How To Get Around Uganda


The company’s been operating in Uganda since June 2016 and has grown significantly since its launch. Download the app  and you’ll be on your way to your destination without any hustles.

You might also need.

  • A phone connected to the internet
  • The Uber app


Motorcycles driven by young, often reckless and mostly unlicensed males, Bodas Bodas (or just Bodas) are the fastest means of transport over small distances (average 1- 10 km).

They are more expensive than say matatus, but have the advantage of being convenient (you can get one from almost anywhere) and much, much faster. The drivers are often willing to break any traffic law in the book – they’ll go off road anytime, manoeuvre dangerously comfortably through the traffic and run traffic lights to get you there fast.

Some travellers find them exhilarating, the large number of accidents they are involved in every year notwithstanding.  If you take one and start to feel that the boda-boda rider needs to slow down or ride better, speak up and let them know. They will readily oblige. However, you might have to interrupt his stream-of-consciousness since he’ll most likely be engaging you on politics and current affairs.

For a more controlled experience, you can download an app called SafeBoda. It’s the Uber for boda bodas.

You might also need.

  • A helmet. Some drivers carry extra helmets that they can lend you at no charge.
  • Good bargaining skills – knowledge of a few words in Luganda are a plus
  • Small denominations to pay your fare with. Boda bodas are known for having “no change for big notes”.


Buses are a convenient means to get to places that are several hundred kilometres away. They are also the most used means of getting to Rwanda, Kenya and South Sudan.  They are fairly cheap.

Being crowded in a hot metal box racketing along at a terrible (not that terrible) speed means that you will eventually become a willing or unwilling observer of the lives of the people you are riding with. You can observe them from an aloof distance or you can reach out and make a friend or two.

Stops are made once or twice on a trip, giving you a chance to refresh yourself with some streetfood. For your own sake and for the sake of the street food vendors, carry small denominations of money for this. These small stops make for nice distractions from the monotony.

Always take food or a drink that you yourself have bought, do not accept any from other passengers, especially in the later hours. People are sometimes drugged and robbed. Keep your valuables close as possible.

You might also need.

  • Sleep


These fourteen-seater white vans with a blue and white strip across them are the easiest and cheapest means of moving around in Kampala and rural Uganda. They patrol the streets looking for customers heading to particular destinations and will stop nearly anywhere to pick you up. They are also found in the taxi park. All you have to do is wait by the roadside and one is bound to roll up in a few minutes.  Flag it and board it and you are off!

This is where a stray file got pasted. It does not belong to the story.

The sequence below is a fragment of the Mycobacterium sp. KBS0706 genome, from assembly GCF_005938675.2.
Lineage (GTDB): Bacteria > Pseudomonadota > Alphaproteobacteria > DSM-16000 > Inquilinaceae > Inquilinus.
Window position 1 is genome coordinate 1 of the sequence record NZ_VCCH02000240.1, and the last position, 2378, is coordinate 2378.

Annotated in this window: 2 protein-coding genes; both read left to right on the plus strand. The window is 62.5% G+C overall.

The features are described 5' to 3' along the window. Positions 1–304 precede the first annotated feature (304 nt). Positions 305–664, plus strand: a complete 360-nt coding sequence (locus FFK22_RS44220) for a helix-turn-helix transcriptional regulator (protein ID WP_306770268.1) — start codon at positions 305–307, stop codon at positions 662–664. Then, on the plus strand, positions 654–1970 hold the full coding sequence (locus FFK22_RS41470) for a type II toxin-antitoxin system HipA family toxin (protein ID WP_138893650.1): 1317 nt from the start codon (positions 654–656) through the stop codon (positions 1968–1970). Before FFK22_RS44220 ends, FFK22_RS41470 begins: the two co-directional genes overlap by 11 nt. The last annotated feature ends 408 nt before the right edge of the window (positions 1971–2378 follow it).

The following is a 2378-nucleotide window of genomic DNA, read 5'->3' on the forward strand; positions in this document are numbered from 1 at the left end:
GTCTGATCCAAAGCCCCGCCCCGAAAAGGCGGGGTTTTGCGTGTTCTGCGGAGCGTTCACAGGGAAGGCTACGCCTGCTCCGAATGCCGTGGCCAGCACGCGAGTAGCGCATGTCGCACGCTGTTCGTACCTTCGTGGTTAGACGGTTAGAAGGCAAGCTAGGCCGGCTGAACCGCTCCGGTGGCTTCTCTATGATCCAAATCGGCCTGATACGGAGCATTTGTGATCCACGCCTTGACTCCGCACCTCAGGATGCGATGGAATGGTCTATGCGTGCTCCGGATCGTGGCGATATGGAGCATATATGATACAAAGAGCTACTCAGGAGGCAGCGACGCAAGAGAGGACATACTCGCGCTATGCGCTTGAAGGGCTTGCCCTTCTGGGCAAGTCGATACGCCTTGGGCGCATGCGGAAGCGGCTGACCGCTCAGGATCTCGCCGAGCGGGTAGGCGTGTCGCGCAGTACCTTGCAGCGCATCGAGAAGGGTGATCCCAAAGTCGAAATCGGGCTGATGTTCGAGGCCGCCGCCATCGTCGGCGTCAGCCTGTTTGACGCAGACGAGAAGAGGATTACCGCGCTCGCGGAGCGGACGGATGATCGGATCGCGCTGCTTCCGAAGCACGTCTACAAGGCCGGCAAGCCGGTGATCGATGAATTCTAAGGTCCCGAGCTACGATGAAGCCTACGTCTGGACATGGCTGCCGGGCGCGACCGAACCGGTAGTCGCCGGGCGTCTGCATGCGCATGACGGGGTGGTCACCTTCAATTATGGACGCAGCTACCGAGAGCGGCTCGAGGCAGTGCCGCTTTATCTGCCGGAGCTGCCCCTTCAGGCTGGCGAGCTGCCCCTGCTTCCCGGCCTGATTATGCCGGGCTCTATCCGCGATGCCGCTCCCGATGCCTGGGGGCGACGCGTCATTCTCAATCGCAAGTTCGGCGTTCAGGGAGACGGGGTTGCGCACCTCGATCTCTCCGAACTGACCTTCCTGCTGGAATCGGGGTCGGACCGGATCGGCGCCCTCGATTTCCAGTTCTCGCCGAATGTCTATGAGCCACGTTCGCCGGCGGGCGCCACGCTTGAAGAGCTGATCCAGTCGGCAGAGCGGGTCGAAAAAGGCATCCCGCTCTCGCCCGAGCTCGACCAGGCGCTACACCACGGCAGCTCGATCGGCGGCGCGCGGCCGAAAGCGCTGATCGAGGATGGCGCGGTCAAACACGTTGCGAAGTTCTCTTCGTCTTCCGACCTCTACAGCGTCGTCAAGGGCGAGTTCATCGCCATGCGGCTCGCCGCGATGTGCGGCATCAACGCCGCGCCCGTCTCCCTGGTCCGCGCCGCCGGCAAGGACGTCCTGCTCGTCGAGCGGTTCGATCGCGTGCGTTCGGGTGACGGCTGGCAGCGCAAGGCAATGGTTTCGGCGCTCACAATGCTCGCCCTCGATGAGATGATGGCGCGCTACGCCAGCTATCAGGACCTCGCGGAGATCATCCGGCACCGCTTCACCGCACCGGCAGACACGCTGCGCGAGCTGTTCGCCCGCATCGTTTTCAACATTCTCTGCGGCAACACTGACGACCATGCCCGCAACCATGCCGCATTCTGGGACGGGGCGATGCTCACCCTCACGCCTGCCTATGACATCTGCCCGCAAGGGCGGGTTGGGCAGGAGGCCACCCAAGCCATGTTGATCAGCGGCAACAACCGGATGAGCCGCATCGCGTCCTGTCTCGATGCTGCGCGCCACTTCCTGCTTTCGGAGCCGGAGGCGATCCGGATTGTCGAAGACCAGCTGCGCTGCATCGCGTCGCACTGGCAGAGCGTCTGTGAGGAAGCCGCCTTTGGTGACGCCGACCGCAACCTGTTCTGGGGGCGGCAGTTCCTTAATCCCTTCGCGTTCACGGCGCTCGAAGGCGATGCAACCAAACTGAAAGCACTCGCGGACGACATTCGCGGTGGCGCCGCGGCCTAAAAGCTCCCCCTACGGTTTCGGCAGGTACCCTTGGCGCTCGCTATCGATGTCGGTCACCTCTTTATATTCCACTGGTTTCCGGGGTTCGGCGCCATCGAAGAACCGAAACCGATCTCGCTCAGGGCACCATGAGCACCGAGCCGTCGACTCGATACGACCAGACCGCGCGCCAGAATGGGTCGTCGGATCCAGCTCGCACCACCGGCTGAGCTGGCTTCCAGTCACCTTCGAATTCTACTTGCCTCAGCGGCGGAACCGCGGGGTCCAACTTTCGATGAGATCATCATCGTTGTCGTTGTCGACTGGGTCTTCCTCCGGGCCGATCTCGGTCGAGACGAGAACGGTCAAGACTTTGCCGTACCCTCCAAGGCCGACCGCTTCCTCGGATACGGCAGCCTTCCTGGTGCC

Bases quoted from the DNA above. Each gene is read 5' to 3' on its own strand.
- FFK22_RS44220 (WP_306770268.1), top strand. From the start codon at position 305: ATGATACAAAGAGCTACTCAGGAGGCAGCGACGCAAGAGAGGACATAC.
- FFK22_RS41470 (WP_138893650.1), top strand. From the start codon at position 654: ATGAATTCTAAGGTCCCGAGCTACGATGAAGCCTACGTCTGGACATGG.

It is wise to carry small denominations of money in taxis. Taxis that are boarded in transit will always be cheaper than those that are boarded from the taxi park.

Every so often, thefts happen in taxis. If you have a window seat, stay off your smartphone. Every so often, a young man with quick fingers and fast feet will snatch a phone from a distracted passenger during traffic.  The ease with which they do this will astonish you.

You might also need

  • A working understanding of these three phrases- Masa-aw0(“I’d like to alight a few meters from here”), ku-stage, (“I’d like to alight at the next stage”) and muziweleze ( This is used when it is time to pay your taxi fare)


There are various services like AeroLink that charter flights for tourists between parks and certain designated towns (chiefly Entebbe) which flies to parks and places, mainly for tourists. They are comfortable, with really excellent service.

However they are quite expensive.


Airline companies Eagle Air and Mission Aviation Fellowship(MAF) have somewhat more comfortably-priced services. However, most of those towns are not located near Tourist Spots and with MAF, you have to belong to an NGO.

On the whole, flying in Uganda is quite safe and reliable and there have been no crashes reported.  The planes are well-maintained and have excellent Pilots.

You might also need

  • What could you possibly need? You are flying by air.


This is the most expensive means of transport around Kampala and other towns. A good idea is to share the cost with a few other people. Special hire rates are completely dependent on your negotiation abilities, though recently, services like Uber, Yellow and Friendship taxi services have made metered rates more common.

Most hotels have steady relationships with vehicle hire establishments and will readily recommend a trustworthy option.

Many tour and travel companies also offer this service. They will even be willing in most cases to let you drive yourself, not to mention hiring the vehicle out to you for a day or more. Be warned – driving on Ugandan roads can be a bit stressful, what with the boda bodas and potholes.

You might also need (if you are self-driving)

  • As fuel in Uganda is expensive, around 1.00 USD per liter.
  • An International Driver license or your country’s license(but for up to 6 months).
  • A log book and certificate of insurance.